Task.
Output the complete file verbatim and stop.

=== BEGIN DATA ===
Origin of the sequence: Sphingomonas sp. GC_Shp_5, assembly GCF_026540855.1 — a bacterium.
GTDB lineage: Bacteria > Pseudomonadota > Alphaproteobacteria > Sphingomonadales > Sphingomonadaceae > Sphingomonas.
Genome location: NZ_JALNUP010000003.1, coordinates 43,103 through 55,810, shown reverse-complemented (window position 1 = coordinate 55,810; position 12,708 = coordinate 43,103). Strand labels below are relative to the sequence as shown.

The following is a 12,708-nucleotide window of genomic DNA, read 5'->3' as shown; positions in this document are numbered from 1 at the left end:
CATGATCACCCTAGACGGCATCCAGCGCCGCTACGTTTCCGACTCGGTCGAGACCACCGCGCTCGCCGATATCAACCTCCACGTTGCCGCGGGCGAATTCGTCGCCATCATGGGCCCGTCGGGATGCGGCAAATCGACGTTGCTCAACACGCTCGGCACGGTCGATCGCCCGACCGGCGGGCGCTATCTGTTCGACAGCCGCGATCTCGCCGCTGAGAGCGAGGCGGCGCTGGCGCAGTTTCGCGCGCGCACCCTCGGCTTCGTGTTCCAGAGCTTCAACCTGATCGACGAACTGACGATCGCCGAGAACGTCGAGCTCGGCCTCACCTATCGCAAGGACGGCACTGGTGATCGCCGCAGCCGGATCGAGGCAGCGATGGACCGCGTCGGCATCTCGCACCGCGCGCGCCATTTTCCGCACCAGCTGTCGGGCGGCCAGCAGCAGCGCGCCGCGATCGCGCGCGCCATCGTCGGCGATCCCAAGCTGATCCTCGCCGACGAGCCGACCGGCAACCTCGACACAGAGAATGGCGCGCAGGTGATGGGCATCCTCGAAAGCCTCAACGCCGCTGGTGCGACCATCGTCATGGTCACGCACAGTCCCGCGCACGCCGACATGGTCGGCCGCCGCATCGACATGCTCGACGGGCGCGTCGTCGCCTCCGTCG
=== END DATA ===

Origin of the sequence: Sphingomonas sp. GC_Shp_5, assembly GCF_026540855.1 — a bacterium.
GTDB lineage: Bacteria > Pseudomonadota > Alphaproteobacteria > Sphingomonadales > Sphingomonadaceae > Sphingomonas.
Genome location: NZ_JALNUP010000003.1, coordinates 43,103 through 55,810, shown reverse-complemented (window position 1 = coordinate 55,810; position 12,708 = coordinate 43,103). Strand labels below are relative to the sequence as shown.

The following is a 12,708-nucleotide window of genomic DNA, read 5'->3' as shown; positions in this document are numbered from 1 at the left end:
CATGATCACCCTAGACGGCATCCAGCGCCGCTACGTTTCCGACTCGGTCGAGACCACCGCGCTCGCCGATATCAACCTCCACGTTGCCGCGGGCGAATTCGTCGCCATCATGGGCCCGTCGGGATGCGGCAAATCGACGTTGCTCAACACGCTCGGCACGGTCGATCGCCCGACCGGCGGGCGCTATCTGTTCGACAGCCGCGATCTCGCCGCTGAGAGCGAGGCGGCGCTGGCGCAGTTTCGCGCGCGCACCCTCGGCTTCGTGTTCCAGAGCTTCAACCTGATCGACGAACTGACGATCGCCGAGAACGTCGAGCTCGGCCTCACCTATCGCAAGGACGGCACTGGTGATCGCCGCAGCCGGATCGAGGCAGCGATGGACCGCGTCGGCATCTCGCACCGCGCGCGCCATTTTCCGCACCAGCTGTCGGGCGGCCAGCAGCAGCGCGCCGCGATCGCGCGCGCCATCGTCGGCGATCCCAAGCTGATCCTCGCCGACGAGCCGACCGGCAACCTCGACACAGAGAATGGCGCGCAGGTGATGGGCATCCTCGAAAGCCTCAACGCCGCTGGTGCGACCATCGTCATGGTCACGCACAGTCCCGCGCACGCCGACATGGTCGGCCGCCGCATCGACATGCTCGACGGGCGCGTCGTCGCCTCCGTCG